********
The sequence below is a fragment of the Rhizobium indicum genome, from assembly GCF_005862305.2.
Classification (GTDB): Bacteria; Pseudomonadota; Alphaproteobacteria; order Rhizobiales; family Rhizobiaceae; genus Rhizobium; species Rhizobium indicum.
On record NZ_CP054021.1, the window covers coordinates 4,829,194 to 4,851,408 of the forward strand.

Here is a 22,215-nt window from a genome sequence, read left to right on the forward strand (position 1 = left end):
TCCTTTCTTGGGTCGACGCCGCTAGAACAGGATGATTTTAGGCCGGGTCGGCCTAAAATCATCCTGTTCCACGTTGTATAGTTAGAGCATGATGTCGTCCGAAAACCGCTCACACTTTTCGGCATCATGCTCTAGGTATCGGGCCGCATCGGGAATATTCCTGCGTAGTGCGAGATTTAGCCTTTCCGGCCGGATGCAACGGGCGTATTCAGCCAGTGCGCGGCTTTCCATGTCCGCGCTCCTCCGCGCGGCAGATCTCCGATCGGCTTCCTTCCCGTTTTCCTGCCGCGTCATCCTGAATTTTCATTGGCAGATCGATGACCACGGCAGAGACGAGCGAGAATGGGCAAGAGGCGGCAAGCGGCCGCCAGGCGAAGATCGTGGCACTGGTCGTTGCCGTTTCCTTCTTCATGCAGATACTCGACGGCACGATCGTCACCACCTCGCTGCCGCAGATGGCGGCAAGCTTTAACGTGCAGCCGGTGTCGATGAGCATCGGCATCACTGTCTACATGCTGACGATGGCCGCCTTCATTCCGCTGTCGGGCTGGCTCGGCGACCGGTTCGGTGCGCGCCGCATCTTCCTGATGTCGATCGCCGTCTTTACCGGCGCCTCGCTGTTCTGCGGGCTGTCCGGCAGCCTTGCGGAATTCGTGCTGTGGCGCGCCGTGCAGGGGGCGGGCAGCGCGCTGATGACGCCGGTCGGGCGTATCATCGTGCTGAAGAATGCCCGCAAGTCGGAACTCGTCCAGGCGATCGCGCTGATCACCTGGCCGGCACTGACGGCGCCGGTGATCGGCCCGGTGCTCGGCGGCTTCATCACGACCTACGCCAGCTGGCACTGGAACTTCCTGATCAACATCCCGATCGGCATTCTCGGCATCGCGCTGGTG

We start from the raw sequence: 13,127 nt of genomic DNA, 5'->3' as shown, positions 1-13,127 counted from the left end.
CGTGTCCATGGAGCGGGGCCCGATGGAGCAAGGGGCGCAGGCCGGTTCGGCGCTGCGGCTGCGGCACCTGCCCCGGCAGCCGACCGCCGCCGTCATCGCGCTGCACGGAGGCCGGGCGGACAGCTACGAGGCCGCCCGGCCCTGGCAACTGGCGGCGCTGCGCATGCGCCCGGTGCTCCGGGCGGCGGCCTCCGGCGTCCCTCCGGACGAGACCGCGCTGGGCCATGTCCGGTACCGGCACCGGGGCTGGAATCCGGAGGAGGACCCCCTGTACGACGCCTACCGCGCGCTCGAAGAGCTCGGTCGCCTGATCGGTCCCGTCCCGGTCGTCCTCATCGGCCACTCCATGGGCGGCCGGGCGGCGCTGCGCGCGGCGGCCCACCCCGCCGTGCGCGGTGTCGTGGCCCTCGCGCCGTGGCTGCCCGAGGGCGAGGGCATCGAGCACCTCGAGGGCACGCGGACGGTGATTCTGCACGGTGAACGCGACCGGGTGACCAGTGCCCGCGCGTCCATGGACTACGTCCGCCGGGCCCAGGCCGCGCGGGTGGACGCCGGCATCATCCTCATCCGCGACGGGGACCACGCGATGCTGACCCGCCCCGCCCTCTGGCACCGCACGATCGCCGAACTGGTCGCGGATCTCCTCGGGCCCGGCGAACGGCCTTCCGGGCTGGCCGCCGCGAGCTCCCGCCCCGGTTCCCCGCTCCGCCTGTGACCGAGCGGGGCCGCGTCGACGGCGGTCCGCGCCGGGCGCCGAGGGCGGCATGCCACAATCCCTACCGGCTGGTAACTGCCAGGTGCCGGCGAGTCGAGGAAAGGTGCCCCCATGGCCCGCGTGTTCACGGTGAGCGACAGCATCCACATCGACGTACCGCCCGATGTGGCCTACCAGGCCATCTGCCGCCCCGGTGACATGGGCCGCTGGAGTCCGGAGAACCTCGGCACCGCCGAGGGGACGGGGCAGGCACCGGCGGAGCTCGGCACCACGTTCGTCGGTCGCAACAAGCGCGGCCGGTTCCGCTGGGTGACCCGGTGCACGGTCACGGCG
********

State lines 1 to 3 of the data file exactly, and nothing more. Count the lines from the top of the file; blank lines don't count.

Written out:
The sequence below is a fragment of the Rhizobium indicum genome, from assembly GCF_005862305.2.
Classification (GTDB): Bacteria; Pseudomonadota; Alphaproteobacteria; order Rhizobiales; family Rhizobiaceae; genus Rhizobium; species Rhizobium indicum.
On record NZ_CP054021.1, the window covers coordinates 4,829,194 to 4,851,408 of the forward strand.